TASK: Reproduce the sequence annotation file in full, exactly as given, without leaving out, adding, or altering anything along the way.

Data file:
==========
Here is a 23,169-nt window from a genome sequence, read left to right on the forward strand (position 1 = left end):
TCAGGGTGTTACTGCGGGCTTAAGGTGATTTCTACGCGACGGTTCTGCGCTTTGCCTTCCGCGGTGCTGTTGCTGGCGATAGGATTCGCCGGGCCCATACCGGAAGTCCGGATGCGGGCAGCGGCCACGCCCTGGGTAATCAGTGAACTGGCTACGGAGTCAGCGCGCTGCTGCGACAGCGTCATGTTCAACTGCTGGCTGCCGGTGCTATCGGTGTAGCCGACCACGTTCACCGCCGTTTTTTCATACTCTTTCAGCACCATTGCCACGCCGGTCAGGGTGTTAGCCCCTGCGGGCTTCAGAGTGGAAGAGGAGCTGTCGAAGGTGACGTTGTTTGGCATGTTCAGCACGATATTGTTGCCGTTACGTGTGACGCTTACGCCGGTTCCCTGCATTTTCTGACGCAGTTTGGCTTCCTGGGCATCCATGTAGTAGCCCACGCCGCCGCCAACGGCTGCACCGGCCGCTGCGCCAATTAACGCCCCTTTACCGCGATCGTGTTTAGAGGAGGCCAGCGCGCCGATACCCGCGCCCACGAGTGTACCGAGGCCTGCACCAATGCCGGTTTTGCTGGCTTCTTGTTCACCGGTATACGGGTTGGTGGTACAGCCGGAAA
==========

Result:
Here is a 23,169-nt window from a genome sequence, read left to right on the forward strand (position 1 = left end):
TCAGGGTGTTACTGCGGGCTTAAGGTGATTTCTACGCGACGGTTCTGCGCTTTGCCTTCCGCGGTGCTGTTGCTGGCGATAGGATTCGCCGGGCCCATACCGGAAGTCCGGATGCGGGCAGCGGCCACGCCCTGGGTAATCAGTGAACTGGCTACGGAGTCAGCGCGCTGCTGCGACAGCGTCATGTTCAACTGCTGGCTGCCGGTGCTATCGGTGTAGCCGACCACGTTCACCGCCGTTTTTTCATACTCTTTCAGCACCATTGCCACGCCGGTCAGGGTGTTAGCCCCTGCGGGCTTCAGAGTGGAAGAGGAGCTGTCGAAGGTGACGTTGTTTGGCATGTTCAGCACGATATTGTTGCCGTTACGTGTGACGCTTACGCCGGTTCCCTGCATTTTCTGACGCAGTTTGGCTTCCTGGGCATCCATGTAGTAGCCCACGCCGCCGCCAACGGCTGCACCGGCCGCTGCGCCAATTAACGCCCCTTTACCGCGATCGTGTTTAGAGGAGGCCAGCGCGCCGATACCCGCGCCCACGAGTGTACCGAGGCCTGCACCAATGCCGGTTTTGCTGGCTTCTTGTTCACCGGTATACGGGTTGGTGGTACAGCCGGAAA